Friday 19 October 2018

Brendan O'Connor: Is it time for us to do away with single-sex schooling?

Why do we teach young boys that women are a different species and thus create hothouses for so-called toxic masculinity, asks Brendan O'Connor

Separate world: A third of Irish secondary schools are single-sex. Photo: Getty Images
Separate world: A third of Irish secondary schools are single-sex. Photo: Getty Images
Brendan O'Connor

Brendan O'Connor

Towards the end of sixth year, for some reason, a weird dynamic took hold in our class. As I remember it, there was an odd atmosphere anyway in those final weeks. Courses had been taught and we wanted to be at home studying for our Leaving Cert. There was a certain arrogance there too. We were the top streamed class and we were nearly finished school forever. They had nothing more to teach us, and we thought we were men now and not boys. We weren't afraid of them anymore. So if we were left alone at all, between classes or whatever, we would start roaring and banging our desks until someone came.

As I remember it, most people joined in because it only worked if we all did it. I think it may have started as a form of protest to encourage them to send us home to study. But then it just turned into some kind of letting off of steam. Looking back now, it was fairly ridiculous behaviour for what were ostensibly intelligent, well-bred boys who had plenty of opportunities in life. But then, when a pack mentality takes hold among teenage boys, people do stupid stuff they wouldn't necessarily normally do.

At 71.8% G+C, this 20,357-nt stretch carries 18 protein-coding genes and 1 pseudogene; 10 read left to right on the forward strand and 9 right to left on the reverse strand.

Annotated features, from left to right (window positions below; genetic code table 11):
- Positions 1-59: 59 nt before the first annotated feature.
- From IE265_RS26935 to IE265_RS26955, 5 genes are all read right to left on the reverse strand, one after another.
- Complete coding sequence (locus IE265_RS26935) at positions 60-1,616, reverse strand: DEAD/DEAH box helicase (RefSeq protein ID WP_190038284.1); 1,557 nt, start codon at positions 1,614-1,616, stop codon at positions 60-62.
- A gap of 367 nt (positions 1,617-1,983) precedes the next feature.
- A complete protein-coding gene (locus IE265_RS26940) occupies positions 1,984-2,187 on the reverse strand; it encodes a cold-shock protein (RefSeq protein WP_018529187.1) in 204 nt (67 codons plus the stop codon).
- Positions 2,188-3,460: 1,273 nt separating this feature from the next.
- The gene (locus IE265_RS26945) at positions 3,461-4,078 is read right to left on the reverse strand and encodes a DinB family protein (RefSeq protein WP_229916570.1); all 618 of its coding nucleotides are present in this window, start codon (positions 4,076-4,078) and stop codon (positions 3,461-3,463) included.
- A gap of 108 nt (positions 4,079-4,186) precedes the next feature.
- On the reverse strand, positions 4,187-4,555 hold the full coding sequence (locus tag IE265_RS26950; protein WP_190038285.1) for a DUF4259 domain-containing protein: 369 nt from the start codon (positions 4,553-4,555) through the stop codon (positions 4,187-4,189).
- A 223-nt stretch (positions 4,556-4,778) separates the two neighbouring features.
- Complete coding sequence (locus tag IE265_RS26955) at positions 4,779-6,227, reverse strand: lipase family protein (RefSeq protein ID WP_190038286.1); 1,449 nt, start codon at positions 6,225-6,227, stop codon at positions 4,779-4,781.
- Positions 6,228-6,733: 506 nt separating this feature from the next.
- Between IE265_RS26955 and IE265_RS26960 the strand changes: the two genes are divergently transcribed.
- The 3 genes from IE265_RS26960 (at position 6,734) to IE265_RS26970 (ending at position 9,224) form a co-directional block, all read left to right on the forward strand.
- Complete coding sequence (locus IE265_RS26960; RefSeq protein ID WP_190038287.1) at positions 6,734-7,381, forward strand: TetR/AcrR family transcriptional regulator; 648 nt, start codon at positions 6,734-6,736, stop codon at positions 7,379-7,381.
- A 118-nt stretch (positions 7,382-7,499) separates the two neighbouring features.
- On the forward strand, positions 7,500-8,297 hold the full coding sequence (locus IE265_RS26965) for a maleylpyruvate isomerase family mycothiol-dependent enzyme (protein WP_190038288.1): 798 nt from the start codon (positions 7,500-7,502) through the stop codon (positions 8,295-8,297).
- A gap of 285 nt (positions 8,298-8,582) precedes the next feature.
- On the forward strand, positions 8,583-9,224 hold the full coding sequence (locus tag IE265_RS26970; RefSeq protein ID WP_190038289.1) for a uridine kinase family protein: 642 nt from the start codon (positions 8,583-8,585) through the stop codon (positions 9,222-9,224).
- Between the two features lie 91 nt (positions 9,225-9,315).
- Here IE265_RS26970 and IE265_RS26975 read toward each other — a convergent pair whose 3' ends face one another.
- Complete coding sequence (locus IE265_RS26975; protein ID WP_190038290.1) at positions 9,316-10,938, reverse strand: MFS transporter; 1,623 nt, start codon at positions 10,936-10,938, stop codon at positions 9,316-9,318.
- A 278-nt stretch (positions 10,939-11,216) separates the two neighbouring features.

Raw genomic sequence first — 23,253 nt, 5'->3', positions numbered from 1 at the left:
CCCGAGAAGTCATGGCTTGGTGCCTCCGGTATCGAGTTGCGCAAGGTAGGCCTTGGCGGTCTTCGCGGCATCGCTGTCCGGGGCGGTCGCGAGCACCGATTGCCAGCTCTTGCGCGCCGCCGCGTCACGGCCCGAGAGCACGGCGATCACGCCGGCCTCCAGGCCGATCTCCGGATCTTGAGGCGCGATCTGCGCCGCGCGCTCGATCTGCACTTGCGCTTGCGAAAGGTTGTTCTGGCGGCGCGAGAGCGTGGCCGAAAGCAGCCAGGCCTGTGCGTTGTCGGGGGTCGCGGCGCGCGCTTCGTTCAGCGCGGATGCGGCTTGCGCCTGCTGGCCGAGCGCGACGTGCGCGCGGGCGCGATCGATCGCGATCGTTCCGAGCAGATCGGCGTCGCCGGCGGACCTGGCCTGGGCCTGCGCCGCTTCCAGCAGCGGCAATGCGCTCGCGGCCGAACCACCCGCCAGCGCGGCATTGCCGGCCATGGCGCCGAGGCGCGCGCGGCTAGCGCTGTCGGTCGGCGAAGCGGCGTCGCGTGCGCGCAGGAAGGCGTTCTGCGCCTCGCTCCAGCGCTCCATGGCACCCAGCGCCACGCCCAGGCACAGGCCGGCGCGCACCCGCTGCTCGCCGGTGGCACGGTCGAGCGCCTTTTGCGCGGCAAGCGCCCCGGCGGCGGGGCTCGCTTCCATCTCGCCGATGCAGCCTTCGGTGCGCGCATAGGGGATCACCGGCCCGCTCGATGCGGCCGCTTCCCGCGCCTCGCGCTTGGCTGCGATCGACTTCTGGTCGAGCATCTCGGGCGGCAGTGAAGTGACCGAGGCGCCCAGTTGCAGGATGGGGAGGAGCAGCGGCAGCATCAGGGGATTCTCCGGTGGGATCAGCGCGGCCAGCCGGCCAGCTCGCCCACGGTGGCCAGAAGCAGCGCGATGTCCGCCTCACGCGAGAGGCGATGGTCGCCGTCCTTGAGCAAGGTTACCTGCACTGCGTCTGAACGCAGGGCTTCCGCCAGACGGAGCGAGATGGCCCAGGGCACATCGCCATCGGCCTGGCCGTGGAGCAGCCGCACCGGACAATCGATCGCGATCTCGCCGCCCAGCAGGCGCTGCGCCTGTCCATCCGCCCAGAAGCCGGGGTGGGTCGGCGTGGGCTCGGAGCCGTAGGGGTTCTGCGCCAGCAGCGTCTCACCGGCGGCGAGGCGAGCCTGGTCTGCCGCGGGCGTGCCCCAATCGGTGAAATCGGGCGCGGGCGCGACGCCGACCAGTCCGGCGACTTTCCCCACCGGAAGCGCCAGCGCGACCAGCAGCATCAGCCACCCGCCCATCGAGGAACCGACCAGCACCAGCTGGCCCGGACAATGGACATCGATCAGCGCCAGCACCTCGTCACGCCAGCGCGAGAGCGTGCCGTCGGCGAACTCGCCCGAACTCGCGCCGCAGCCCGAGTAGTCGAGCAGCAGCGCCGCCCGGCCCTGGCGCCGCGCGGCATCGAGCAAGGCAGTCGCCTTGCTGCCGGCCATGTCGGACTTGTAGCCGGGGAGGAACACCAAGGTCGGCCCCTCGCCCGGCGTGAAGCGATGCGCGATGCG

My school, Colaiste an Spioraid Naoimh in Cork, was a great school. Academically and sportswise it would have been a match for even the fee-paying schools in town. In terms of extracurricular activities it was better than most. One thing that I now realise was unusual about it was that there were no girls in the school. This was regarded as perfectly normal at the time, and it still is in schools all over the country. But when I think about it now I realise it was not normal at all. The odd females who were allowed into this bastion of maleness were teachers. There would have been a tendency to regard them as weaker and thus to be exploited with bad behaviour, or as objects to develop weird crushes on. And of course we were afraid of them too. After all, most of us had spent our 14 years in school among boys and men. The subliminal message was sent constantly that girls and women were a different species. There was little feminine influence in our day-to-day affairs. It was masculinity unchecked, and that pack mentality developed in a lot of situations.

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